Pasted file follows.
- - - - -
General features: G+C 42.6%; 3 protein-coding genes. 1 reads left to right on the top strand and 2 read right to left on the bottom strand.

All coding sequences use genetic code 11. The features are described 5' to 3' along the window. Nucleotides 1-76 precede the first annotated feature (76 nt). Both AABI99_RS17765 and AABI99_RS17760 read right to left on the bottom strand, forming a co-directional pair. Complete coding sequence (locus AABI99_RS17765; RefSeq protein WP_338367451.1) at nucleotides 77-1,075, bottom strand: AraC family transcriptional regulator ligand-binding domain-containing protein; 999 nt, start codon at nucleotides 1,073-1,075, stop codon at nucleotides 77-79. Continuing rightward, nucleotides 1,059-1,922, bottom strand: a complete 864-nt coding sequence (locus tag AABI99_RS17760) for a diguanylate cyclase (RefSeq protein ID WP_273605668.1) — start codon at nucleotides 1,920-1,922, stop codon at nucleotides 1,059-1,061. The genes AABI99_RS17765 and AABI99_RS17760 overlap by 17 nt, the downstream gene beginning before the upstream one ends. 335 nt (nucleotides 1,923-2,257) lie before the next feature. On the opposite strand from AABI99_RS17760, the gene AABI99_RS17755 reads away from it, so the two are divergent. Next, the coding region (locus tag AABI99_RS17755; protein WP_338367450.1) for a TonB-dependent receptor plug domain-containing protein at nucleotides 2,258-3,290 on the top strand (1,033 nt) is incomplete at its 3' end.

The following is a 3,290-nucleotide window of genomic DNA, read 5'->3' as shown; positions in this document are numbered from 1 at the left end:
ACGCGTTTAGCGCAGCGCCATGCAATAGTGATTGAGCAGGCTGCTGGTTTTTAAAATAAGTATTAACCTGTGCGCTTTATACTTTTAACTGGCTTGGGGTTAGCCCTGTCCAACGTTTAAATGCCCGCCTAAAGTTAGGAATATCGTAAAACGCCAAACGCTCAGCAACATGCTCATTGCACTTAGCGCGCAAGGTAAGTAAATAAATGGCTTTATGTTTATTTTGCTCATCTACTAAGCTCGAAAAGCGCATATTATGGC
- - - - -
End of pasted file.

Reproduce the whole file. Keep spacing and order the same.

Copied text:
General features: G+C 42.6%; 3 protein-coding genes. 1 reads left to right on the top strand and 2 read right to left on the bottom strand.

All coding sequences use genetic code 11. The features are described 5' to 3' along the window. Nucleotides 1-76 precede the first annotated feature (76 nt). Both AABI99_RS17765 and AABI99_RS17760 read right to left on the bottom strand, forming a co-directional pair. Complete coding sequence (locus AABI99_RS17765; RefSeq protein WP_338367451.1) at nucleotides 77-1,075, bottom strand: AraC family transcriptional regulator ligand-binding domain-containing protein; 999 nt, start codon at nucleotides 1,073-1,075, stop codon at nucleotides 77-79. Continuing rightward, nucleotides 1,059-1,922, bottom strand: a complete 864-nt coding sequence (locus tag AABI99_RS17760) for a diguanylate cyclase (RefSeq protein ID WP_273605668.1) — start codon at nucleotides 1,920-1,922, stop codon at nucleotides 1,059-1,061. The genes AABI99_RS17765 and AABI99_RS17760 overlap by 17 nt, the downstream gene beginning before the upstream one ends. 335 nt (nucleotides 1,923-2,257) lie before the next feature. On the opposite strand from AABI99_RS17760, the gene AABI99_RS17755 reads away from it, so the two are divergent. Next, the coding region (locus tag AABI99_RS17755; protein WP_338367450.1) for a TonB-dependent receptor plug domain-containing protein at nucleotides 2,258-3,290 on the top strand (1,033 nt) is incomplete at its 3' end.

The following is a 3,290-nucleotide window of genomic DNA, read 5'->3' as shown; positions in this document are numbered from 1 at the left end:
ACGCGTTTAGCGCAGCGCCATGCAATAGTGATTGAGCAGGCTGCTGGTTTTTAAAATAAGTATTAACCTGTGCGCTTTATACTTTTAACTGGCTTGGGGTTAGCCCTGTCCAACGTTTAAATGCCCGCCTAAAGTTAGGAATATCGTAAAACGCCAAACGCTCAGCAACATGCTCATTGCACTTAGCGCGCAAGGTAAGTAAATAAATGGCTTTATGTTTATTTTGCTCATCTACTAAGCTCGAAAAGCGCATATTATGGC